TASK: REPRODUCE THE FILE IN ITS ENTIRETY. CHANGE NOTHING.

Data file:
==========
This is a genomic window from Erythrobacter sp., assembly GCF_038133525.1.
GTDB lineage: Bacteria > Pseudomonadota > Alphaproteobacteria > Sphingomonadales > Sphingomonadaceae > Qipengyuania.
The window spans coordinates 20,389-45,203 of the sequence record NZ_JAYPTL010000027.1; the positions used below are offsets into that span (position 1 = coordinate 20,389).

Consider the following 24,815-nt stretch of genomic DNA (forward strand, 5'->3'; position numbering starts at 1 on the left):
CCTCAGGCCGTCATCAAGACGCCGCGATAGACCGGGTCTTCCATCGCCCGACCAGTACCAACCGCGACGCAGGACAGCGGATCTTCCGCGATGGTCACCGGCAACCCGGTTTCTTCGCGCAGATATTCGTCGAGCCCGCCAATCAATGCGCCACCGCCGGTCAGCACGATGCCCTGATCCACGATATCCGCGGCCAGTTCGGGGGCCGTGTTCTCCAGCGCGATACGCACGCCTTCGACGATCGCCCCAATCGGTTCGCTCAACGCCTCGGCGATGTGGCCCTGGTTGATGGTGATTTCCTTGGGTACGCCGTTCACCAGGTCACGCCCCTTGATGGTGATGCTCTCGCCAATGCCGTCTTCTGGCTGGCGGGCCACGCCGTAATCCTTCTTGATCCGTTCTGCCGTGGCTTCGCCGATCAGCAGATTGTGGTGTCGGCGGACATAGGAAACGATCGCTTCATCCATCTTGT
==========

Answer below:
This is a genomic window from Erythrobacter sp., assembly GCF_038133525.1.
GTDB lineage: Bacteria > Pseudomonadota > Alphaproteobacteria > Sphingomonadales > Sphingomonadaceae > Qipengyuania.
The window spans coordinates 20,389-45,203 of the sequence record NZ_JAYPTL010000027.1; the positions used below are offsets into that span (position 1 = coordinate 20,389).

Consider the following 24,815-nt stretch of genomic DNA (forward strand, 5'->3'; position numbering starts at 1 on the left):
CCTCAGGCCGTCATCAAGACGCCGCGATAGACCGGGTCTTCCATCGCCCGACCAGTACCAACCGCGACGCAGGACAGCGGATCTTCCGCGATGGTCACCGGCAACCCGGTTTCTTCGCGCAGATATTCGTCGAGCCCGCCAATCAATGCGCCACCGCCGGTCAGCACGATGCCCTGATCCACGATATCCGCGGCCAGTTCGGGGGCCGTGTTCTCCAGCGCGATACGCACGCCTTCGACGATCGCCCCAATCGGTTCGCTCAACGCCTCGGCGATGTGGCCCTGGTTGATGGTGATTTCCTTGGGTACGCCGTTCACCAGGTCACGCCCCTTGATGGTGATGCTCTCGCCAATGCCGTCTTCTGGCTGGCGGGCCACGCCGTAATCCTTCTTGATCCGTTCTGCCGTGGCTTCGCCGATCAGCAGATTGTGGTGTCGGCGGACATAGGAAACGATCGCTTCATCCATCTTGT